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Re: Wine Focus for November 2017: New Zealand

by Andrew Burge » Tue Nov 14, 2017 5:24 pm

Jenise wrote:Here's something unusual, a New Zealand Syrah. It was a gift and therefore an orphan in my cellar: I believe it's the first NZ syrah I've ever had. Served it last night with garlic-crusted lamb chops on a potato and green olive hash.

2005 Bilancia Syrah 'la Collina', Hawkes Bay
Decanted; no sediment. Mostly black fruit with black olive, wet cement and a tiny amount of tar. Much more generous on the nose than on the palate, and a short, parched finish made it dull and better with food than without. Usually, when the nose has some freshness and is more open than the palate, I would presume the wine was just closed and needed more time, but other reports over the last two years on Cellar Tracker would not make one optimistic about that in this case. Price appears to be $60ish in the U.S.


That sounds like an out of condition bottle Jenise, maybe it has aged too long. The la Collina is normally a top class Syrah style,
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Re: Wine Focus for November 2017: New Zealand

by Jenise » Tue Nov 14, 2017 6:52 pm

The bottle was a gift about five years ago, so I can't rule out provenance issues, Andrew, but as I inferred but I guess didn't quite say, my bottle was fairly typical of the last two years' (or so) worth of reports on CT, so I'm guessing this one just isn't a long-hauler.
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Re: Wine Focus for November 2017: New Zealand

by Jenise » Thu Nov 16, 2017 3:32 am

Chose a 2011 Pegasus Bay Semillon/Sauvignon Blanc blend to go with our dinner of seared cod and broccoli rabe with lime-butter sauce. This is a delightful wine, and this particular bottle was a gift from Sue Courtney. She gave me two in fact and I loved the first one, but deliberately held onto the second for extra aging because it had a ballsy, immortal kind of richness to it. I remember commenting that even though the semillon was the minority grape, it tasted like 100%.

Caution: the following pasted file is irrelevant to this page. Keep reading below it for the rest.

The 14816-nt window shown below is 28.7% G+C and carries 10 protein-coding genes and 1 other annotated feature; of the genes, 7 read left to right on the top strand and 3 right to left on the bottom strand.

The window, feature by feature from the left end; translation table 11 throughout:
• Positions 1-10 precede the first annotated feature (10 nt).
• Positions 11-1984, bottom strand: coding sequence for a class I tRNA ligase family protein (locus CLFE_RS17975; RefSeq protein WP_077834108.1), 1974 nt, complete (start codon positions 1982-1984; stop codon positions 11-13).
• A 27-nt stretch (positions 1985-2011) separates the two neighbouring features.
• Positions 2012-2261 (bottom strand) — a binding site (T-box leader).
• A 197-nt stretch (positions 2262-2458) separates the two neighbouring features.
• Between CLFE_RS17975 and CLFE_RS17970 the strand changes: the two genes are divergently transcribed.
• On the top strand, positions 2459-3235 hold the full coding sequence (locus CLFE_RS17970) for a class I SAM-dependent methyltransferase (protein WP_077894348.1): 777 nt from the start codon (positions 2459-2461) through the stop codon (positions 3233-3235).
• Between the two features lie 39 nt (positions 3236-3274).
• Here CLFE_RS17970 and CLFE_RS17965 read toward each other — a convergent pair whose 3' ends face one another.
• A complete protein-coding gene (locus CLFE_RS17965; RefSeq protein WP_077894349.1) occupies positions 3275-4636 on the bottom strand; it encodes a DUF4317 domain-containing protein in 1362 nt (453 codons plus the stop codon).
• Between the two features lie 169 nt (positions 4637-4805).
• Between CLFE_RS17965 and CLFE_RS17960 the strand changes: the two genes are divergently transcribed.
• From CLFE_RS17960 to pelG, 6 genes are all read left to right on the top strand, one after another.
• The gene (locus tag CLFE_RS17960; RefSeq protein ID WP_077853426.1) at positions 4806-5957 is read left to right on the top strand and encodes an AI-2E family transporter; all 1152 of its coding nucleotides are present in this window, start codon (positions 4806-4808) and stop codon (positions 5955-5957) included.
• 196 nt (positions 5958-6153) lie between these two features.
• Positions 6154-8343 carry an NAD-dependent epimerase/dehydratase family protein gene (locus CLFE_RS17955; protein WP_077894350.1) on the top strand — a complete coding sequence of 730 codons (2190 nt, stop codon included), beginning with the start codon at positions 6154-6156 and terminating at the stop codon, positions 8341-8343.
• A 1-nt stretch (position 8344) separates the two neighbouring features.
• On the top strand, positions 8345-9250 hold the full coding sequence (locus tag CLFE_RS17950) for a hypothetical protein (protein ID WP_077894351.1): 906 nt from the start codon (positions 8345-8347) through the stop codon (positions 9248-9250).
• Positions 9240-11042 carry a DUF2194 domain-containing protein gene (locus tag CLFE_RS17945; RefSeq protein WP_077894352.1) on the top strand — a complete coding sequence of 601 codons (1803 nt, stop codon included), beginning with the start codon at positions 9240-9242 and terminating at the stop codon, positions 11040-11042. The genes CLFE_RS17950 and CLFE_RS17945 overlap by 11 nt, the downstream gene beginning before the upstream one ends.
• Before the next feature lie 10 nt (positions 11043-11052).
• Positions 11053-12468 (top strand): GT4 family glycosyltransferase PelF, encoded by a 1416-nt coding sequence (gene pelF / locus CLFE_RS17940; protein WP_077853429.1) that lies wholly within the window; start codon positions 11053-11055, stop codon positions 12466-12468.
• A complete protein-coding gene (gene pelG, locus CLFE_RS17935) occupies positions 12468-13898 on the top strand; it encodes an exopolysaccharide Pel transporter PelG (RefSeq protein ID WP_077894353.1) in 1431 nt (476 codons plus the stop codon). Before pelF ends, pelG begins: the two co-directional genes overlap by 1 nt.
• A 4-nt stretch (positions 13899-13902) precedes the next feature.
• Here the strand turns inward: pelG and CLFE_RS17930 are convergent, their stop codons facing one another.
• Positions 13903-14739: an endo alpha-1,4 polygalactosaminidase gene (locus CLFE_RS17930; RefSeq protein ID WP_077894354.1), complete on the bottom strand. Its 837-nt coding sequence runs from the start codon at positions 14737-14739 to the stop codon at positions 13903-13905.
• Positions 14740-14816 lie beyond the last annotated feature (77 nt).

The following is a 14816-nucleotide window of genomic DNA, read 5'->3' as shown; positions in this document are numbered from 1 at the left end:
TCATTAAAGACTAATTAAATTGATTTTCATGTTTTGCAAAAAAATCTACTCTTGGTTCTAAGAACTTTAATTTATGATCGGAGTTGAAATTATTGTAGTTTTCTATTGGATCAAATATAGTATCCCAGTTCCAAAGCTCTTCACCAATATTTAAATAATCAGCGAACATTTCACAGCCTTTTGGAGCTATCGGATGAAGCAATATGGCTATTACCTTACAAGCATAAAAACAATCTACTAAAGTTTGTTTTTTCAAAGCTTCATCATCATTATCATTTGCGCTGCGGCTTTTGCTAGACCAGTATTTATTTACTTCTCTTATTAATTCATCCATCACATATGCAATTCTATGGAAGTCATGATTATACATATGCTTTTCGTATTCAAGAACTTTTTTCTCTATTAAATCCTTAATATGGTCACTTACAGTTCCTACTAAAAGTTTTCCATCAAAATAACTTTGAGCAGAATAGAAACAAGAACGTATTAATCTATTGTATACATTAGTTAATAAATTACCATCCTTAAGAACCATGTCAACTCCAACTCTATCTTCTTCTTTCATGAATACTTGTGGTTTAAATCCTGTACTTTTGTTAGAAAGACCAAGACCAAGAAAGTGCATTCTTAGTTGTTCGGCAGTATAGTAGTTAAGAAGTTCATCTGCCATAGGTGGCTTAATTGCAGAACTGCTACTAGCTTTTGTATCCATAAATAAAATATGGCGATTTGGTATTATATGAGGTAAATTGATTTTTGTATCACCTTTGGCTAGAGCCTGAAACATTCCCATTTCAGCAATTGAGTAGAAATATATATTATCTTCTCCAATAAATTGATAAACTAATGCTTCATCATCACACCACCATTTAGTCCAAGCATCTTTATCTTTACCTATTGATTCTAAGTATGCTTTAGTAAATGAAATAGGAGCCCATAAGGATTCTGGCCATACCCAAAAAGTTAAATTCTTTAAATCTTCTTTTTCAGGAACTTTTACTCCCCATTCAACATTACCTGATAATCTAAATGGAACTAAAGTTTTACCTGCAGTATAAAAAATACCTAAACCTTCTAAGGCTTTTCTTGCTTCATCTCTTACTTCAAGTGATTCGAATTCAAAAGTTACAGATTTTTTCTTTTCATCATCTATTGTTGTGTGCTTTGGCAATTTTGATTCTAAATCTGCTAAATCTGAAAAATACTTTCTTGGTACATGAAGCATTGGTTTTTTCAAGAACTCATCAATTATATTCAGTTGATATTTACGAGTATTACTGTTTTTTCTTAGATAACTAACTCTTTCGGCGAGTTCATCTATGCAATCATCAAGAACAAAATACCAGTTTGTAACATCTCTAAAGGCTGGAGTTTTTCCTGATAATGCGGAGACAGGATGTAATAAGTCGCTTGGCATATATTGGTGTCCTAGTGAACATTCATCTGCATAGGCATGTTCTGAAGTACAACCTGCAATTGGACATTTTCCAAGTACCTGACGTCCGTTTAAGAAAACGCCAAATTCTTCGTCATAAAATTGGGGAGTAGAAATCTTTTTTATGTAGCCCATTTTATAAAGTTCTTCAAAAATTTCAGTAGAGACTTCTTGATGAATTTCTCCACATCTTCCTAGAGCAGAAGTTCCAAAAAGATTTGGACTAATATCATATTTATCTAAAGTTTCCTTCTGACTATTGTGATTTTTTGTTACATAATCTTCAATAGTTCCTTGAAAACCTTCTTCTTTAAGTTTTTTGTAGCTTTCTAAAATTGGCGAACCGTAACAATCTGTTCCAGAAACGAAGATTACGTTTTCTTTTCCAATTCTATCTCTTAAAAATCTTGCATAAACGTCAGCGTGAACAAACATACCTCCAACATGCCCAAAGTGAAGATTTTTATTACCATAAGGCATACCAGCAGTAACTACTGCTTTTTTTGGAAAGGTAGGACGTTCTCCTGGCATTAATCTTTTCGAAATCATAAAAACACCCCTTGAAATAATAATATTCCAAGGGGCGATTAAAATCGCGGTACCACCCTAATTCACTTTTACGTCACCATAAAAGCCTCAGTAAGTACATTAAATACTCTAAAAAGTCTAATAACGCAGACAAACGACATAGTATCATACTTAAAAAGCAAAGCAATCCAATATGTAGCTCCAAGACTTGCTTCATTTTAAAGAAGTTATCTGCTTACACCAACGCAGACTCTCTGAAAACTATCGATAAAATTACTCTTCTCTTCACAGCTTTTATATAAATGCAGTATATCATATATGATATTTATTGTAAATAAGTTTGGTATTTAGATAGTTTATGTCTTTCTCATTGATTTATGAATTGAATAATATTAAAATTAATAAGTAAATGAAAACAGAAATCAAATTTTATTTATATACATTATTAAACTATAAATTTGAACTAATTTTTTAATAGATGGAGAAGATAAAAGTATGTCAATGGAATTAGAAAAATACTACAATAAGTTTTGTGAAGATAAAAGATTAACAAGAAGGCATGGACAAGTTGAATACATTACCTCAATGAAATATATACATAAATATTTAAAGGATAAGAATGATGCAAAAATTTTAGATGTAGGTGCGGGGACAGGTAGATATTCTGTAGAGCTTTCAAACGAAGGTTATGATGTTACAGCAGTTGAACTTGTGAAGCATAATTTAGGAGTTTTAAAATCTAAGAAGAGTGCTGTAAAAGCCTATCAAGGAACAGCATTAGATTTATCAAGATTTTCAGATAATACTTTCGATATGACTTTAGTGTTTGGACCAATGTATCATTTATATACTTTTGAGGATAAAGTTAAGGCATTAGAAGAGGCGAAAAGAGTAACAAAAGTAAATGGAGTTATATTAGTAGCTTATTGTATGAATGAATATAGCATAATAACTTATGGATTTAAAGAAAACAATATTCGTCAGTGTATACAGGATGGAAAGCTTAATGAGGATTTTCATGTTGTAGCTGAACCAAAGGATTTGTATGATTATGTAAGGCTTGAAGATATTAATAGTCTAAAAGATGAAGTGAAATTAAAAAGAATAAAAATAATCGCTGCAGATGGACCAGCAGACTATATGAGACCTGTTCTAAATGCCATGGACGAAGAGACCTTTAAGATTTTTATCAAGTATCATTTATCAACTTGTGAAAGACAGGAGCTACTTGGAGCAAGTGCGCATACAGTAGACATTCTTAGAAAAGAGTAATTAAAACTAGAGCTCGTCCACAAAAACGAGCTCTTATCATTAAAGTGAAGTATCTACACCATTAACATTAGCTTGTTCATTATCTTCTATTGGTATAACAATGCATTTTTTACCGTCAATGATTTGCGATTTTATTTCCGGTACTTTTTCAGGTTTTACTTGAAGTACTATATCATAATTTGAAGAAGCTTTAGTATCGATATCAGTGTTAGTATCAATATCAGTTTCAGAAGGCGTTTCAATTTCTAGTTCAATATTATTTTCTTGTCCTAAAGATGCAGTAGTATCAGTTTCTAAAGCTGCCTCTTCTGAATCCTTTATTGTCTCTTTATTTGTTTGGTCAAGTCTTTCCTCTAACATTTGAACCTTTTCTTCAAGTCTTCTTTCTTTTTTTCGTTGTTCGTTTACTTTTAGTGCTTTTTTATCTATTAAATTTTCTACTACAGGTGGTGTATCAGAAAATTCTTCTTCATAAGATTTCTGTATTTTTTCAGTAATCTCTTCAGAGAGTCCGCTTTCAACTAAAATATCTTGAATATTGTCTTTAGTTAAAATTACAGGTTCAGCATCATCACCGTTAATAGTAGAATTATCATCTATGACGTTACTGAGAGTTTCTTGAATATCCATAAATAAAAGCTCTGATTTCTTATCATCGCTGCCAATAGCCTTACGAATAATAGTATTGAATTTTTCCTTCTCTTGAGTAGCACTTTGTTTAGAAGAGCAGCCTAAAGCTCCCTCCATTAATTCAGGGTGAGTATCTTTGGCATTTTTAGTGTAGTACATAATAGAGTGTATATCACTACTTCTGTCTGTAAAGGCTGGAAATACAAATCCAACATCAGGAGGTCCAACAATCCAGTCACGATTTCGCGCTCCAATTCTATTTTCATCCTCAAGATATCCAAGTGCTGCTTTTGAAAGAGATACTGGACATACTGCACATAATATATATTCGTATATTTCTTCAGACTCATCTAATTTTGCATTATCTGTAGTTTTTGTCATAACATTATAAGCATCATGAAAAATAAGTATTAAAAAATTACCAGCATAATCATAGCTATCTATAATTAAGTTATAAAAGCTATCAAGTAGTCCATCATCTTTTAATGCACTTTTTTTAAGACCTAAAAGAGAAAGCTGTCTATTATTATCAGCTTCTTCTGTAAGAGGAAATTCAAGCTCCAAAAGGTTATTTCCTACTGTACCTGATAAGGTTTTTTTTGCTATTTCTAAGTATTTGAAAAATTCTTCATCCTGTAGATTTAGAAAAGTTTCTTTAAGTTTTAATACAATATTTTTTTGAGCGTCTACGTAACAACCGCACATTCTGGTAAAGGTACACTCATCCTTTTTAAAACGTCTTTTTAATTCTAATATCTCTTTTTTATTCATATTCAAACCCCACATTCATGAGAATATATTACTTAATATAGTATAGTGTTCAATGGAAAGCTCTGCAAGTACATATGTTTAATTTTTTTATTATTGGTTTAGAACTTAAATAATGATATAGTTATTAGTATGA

Well, it still has that richness. Interestingly, though, sipped over close to three hours where initially the semillon ran the show, for the last hour we saw more of the herbaceous character of the sauvignon blanc and there was some fun back and forth in between. Great minerality, and excellent varietal character for TWO varieties.
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Re: Wine Focus for November 2017: New Zealand

by Tim York » Thu Nov 16, 2017 4:22 am

CT tells me that, since I started using it in mid-2014, I have only consumed two bottles of Kiwi wine. That may seem odd since the typical Kiwi product is a cool climate one which I am predisposed to like with its usually bright fruit, sharp focus and lively acidity. The problem is that, in France where I live now and in Belgium where I lived for the previous 40 years, the predominant wine offer is from France where, west and north of the Mediterranean rim, the climates are not dissimilar to what is found in New Zealand and where the same grape varieties and more are in use. Naturally Kiwi wines struggle to be QPR competitive and in most cases I haven't found that they add much distinctiveness in the expression of those same grapes, but would love to be proved wrong over a glass or three :D . In this respect the neighbouring big brothers in Australia do IMO show more distinctiveness in their expression of, say, Riesling, Sémillon and Syrah/Shiraz, although I rarely like what they bring to the last.

That said, I have greatly enjoyed over the years Sauvignon blanc from Dog Point, Neudorf, Cloudy Bay and Seresin (in the days when Brian Bicknell was in charge), Pinot Noir from Felton Road, Chardonnay from Dog Point and Kumeu River and Syrah from Bilancia, my TNs on which can probably be found in the archive.

Here are the only two on which I have CT notes. The latter was purchased for €9 and consumed yesterday with scallops and wild prawns.

2014 Wither Hills Pinot Noir Clocktower Marlborough - New Zealand, South Island, Marlborough (4/19/2016)